Close calls and potential run-ins with the law were part of the patchwork of experimentation in university communities that led to the creation of some of the world’s largest technology companies. Harvard reprimanded Mark Zuckerberg for “breaching security” and hacking into dorm websites to obtain photos of students for an early version of Facebook. Luckily, the university did not involve law enforcement, but they certainly could have.
And that pretty much ends the evidence part in support of the position. The reader will not really get a full accounting of why laws, reforms, and rules should change and what benefits students will see if whatever innovations are encouraged from students, and so doesn’t have a lot to go on. As a reader, I can come away with agreement in general based on my own knowledge or opinion or I can keep asking–but, well, why should students be encouraged to innovate and isn’t breaking the law breaking the law? If laws need to change, then the author should make as strong a case as possible in support of that position.
Reading critically into the effectiveness of an author’s method assists the reader in making decisions about what they should do in response to a position and, importantly, teach us how to be more effective as writers.
I’ll use another example about the thesis and how to deal with it in reading. Suzanne Bates, writing in CT News Junkie has an article called Poll Shows State Supports Philosophy Behind ‘Right-To-Work’. No, really, that’s the title. The title itself states what we call a fact: that some poll proves X or Y. Unfortunately, again, this title is deceptive in that it doesn’t really declare the author’s position, which goes: I think “right to work” laws are a good idea. Bates provides some pretty clear argument to support the cause: “Right to Work” is ethical, that “Right to Work” is just plain modern, and that “Right to Work” will be good for job growth.
We can, therefore, rewrite Bate’s thesis: “Right to Work” is a good idea because it’s ethical, good for jobs, and shiny, like all things modern. As a reader I wonder what this has to do with a poll wherein people agree to a philosophy. But we should ask one final question given the idea of the argument framework: position/arguments/evidence and appeals. In terms of job, Bates uses a study to support this argument. She writes:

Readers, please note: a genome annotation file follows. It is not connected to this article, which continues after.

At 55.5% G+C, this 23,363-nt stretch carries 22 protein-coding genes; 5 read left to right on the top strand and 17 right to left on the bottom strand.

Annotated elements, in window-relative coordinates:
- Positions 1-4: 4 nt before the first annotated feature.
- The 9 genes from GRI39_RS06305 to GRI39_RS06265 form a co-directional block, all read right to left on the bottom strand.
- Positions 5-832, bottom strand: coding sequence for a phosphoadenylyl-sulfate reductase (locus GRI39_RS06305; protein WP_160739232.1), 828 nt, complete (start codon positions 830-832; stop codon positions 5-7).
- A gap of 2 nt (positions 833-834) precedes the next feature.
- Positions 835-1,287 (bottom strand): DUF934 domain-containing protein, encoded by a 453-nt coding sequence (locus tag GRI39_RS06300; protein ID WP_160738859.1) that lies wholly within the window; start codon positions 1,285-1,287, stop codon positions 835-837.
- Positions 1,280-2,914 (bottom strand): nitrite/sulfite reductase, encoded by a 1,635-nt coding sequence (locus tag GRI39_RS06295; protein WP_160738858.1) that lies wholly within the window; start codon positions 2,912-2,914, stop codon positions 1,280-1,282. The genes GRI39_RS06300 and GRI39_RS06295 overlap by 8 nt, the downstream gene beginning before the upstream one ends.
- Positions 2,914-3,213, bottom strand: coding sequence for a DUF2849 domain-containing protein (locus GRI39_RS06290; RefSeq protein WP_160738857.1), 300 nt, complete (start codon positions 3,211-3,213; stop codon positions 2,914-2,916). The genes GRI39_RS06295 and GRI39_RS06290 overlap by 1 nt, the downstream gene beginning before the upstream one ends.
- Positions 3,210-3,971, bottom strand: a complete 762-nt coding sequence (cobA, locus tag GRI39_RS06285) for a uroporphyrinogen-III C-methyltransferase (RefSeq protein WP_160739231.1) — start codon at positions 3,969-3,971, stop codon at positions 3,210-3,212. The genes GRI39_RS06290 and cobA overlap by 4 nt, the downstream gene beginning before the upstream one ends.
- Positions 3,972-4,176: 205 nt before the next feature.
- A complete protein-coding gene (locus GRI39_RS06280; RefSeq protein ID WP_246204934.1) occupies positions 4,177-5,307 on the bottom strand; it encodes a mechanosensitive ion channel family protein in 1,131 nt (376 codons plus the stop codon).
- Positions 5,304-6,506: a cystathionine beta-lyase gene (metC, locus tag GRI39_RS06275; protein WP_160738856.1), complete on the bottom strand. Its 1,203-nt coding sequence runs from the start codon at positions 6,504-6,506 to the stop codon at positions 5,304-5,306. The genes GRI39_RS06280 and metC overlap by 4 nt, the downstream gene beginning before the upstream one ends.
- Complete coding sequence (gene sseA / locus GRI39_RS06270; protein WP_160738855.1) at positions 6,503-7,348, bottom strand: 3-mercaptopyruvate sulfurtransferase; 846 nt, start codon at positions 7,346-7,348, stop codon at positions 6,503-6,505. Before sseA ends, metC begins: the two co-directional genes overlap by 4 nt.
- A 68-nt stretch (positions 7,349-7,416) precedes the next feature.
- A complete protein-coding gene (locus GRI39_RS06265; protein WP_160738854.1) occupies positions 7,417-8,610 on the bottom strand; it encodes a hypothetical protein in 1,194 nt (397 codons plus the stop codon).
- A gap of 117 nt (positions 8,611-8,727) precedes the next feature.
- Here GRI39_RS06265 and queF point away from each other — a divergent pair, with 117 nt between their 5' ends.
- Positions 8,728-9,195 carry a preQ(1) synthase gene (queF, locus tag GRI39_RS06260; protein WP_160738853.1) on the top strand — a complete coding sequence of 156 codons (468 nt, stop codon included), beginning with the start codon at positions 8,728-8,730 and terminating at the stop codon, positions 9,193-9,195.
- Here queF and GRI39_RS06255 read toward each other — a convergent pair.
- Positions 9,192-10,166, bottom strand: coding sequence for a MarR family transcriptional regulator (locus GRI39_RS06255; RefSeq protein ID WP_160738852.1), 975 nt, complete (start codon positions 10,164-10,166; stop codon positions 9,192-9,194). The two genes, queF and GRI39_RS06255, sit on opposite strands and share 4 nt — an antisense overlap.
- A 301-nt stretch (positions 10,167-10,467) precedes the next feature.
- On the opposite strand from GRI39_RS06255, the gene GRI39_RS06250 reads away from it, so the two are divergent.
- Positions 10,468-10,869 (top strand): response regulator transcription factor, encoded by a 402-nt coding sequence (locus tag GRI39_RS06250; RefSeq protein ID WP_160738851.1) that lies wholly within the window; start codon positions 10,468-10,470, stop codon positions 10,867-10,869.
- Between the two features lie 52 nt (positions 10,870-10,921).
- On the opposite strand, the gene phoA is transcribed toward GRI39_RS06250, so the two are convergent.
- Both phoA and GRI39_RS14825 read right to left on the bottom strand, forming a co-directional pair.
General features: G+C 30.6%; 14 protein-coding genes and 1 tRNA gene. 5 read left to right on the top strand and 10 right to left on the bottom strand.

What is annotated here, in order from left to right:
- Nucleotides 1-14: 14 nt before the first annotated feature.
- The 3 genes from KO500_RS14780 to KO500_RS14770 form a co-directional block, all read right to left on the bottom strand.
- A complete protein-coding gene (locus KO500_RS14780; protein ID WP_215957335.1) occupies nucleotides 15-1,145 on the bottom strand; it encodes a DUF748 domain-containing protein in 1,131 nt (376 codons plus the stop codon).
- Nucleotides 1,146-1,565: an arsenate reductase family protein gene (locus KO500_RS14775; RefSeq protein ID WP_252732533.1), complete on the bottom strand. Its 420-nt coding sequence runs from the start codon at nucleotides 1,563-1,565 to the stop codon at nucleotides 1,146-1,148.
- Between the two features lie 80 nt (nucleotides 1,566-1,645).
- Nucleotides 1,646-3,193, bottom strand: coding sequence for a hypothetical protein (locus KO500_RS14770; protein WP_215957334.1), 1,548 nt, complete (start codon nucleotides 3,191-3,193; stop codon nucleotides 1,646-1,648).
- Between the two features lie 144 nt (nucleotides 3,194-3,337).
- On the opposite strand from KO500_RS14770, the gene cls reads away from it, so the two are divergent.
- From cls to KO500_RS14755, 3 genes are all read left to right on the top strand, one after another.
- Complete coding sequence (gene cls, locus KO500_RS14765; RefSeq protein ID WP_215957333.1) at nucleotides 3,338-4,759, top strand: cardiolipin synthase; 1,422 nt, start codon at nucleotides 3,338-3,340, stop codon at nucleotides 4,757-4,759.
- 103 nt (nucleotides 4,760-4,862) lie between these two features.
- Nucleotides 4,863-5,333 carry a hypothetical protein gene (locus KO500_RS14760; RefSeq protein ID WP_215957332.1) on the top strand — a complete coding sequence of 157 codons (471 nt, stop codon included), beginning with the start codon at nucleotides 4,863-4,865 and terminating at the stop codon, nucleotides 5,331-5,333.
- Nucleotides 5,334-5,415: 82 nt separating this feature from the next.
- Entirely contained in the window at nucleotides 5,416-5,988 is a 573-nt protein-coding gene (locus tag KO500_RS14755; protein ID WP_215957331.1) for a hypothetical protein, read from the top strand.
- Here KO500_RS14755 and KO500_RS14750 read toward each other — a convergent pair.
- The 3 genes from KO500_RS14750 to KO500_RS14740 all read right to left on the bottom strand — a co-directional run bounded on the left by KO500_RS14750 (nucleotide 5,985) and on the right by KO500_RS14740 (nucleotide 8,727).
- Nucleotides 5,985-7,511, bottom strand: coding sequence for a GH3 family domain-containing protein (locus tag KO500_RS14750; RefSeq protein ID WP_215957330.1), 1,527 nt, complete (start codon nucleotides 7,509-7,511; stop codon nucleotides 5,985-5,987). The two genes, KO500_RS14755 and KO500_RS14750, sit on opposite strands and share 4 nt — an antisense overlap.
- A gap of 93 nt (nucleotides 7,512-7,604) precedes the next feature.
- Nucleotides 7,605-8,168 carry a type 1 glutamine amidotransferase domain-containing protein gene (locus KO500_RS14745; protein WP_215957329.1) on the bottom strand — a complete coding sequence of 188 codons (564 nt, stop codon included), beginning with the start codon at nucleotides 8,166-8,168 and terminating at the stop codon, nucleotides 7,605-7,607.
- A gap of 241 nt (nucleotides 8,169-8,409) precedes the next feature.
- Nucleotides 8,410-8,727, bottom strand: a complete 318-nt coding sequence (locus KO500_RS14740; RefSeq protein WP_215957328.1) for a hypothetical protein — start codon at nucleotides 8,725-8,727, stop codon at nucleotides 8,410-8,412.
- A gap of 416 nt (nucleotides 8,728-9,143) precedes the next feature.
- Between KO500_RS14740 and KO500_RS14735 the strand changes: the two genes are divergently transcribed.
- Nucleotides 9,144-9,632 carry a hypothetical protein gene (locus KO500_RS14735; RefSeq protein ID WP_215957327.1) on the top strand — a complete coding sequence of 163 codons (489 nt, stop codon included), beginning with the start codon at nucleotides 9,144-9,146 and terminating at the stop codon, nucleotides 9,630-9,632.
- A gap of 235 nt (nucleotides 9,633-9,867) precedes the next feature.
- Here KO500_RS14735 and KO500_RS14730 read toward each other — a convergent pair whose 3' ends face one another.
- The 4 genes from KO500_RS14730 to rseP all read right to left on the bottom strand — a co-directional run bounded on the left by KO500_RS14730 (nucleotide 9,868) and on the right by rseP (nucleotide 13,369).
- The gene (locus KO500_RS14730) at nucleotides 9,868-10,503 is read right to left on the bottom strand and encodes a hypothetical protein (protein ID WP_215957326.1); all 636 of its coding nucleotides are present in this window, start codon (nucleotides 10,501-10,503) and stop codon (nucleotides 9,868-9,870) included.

Connecticut’s job growth is anemic and a right-to-work law could help. According to a 2011 Office of Legislative Research report, right-to-work laws positively influence job growth, while they have no affect on wages (when cost of living is factored in).
Sounds good. But critical readers will do a couple of things. They will click on the provided link to read the “report” themselves to test whether the author is accurately reading the evidence. The critical reader will note rather quickly that Bates leaves a lot out. I quote from the “report” myself, regarding jobs:
Studies show that right-to-work laws have a statistically significant positive effect on employment levels and job creation, including faster growth in manufacturing jobs and lower unemployment rates. This may be because right-to-work laws affect where companies locate and manufacturing plants open. For example, all new auto plants built in the United States in the last 10 years were built in right-to-work states (Cooper, at 25).
However, scholars again caution that other factors could explain these statistics. Historically, the right-to-work states have been more agricultural than the non-right-to-work states. Thus, the growth of manufacturing jobs in these states could reflect, in part, the decline of agricultural jobs as they have become less labor-intensive. In addition, as manufacturing employment has declined, the service sector has grown. They posit that states with a relatively large service sector tend to be less unionized because service workers traditionally have been more difficult to organize than industrial workers (Stevans, at 599).
Bates may be right, but she fails what we call the accuracy test, and, so, she just as well may be wrong. She doesn’t mention that “Scholars again caution” part from the source from which she cites even though it’s “pretty plain as day.” In rhetoric, we call this “plucking the white feather out a white, black, and brown-colored chicken, who’s also a lot of yellow” and calling the chicken white. Writers can interpret the data or the evidence in numerous ways, and they tend to do so as it benefits their case. There are a couple of conclusions to draw here: Bates has a “not so good title.” She has a thesis buried in her essay “somewhere.” She simplifies the evidence to make her position sound more solid than it actually is.
As readers, this is why we have to understand the thesis as a concept. It helps us make decisions. It teaches us how to be more selective about what we should or shouldn’t trust.